The dietary fibre content of rye is the highest among common cereals. Typical rye bread contains about three times more fibre than white wheat bread mainly because the starchy endosperm of rye contains twice as much cell wall components than wheat. Also, rye is typically used as whole grain unlike wheat.
The main components in rye fibrer are arabinoxylan, (7.5-10.3%), fructan (3.6-4.6%), β-glucan (1.4-1.5%), cellulose and resistant starch (2.6-3.5%). Depending on definition also lignin and some other compounds attached to fibre complex of rye are included into the fibre fraction. Therefore the total amount of fibre can vary in different sources, being 15-24 % of dry matter.
Fibre, especially arabinoxylan, content and solubility influence the breakdown of starch, softness and aging of rye products. On the other hand during food processing, such as baking, the dietary fibre content may change. Common changes include an increased content of resistant starch and reduced content of soluble fibre components, such as fructan, β-glucan and arabinoxylan. Sourdough and yeast fermentation result a significant degradation of the rye fructan. Arabinoxylan retains relatively well high molecular weight in bread making process, contrary to β-glucan. The crisp breads produced without yeast have the highest dietary fibre and fructan contents. During porridge making and bread baking the content of total dietary fibre is increased (from about 20% to 23% of dry matter) due to formation of resistant starch. The molecular weight of extractable fructan and arabinoxylan remains stable during porridge making. However, incubation of the rye flour slurries at increased temperature resulted in a significant decrease in extractable arabinoxylan molecular weight. The baking-method-dependent change in content and molecular weight of extractable dietary fibers may be of significant importance for the nutritional and technological properties of the rye dietary fiber.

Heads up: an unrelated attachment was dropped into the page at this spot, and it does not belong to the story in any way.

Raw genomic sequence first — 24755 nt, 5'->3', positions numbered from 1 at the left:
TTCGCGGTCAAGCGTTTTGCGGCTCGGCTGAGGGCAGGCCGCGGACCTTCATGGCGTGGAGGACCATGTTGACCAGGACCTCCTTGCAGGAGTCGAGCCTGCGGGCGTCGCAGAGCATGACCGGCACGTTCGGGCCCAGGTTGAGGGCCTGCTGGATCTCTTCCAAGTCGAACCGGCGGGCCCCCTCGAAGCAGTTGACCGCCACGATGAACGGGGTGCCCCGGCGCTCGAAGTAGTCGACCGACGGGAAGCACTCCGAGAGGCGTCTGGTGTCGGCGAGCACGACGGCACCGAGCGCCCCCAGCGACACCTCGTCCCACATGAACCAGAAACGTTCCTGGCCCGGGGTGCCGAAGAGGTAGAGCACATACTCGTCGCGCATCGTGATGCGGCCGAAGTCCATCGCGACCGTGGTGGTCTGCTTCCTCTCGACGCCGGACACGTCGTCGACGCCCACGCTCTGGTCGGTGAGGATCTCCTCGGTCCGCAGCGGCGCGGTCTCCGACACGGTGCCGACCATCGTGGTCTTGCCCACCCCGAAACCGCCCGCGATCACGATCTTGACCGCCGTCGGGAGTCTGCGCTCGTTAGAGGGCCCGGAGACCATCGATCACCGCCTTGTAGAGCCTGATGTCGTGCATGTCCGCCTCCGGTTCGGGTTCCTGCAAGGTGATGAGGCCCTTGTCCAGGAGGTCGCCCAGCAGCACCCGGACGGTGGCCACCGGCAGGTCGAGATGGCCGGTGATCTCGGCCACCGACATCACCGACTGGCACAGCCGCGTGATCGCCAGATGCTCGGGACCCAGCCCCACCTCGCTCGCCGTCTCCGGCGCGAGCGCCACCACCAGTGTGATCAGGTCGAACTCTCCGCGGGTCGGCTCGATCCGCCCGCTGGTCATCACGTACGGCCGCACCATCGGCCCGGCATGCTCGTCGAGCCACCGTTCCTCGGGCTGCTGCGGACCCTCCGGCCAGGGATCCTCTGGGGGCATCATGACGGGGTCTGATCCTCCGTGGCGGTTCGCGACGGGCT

Besides fibre, the so called rye dietary fibre conmplex contains associated bioactive components, such as phenolic acids, cinnamic acids, alkylresorcinols, lignans, sterols, vitamins and minerals.
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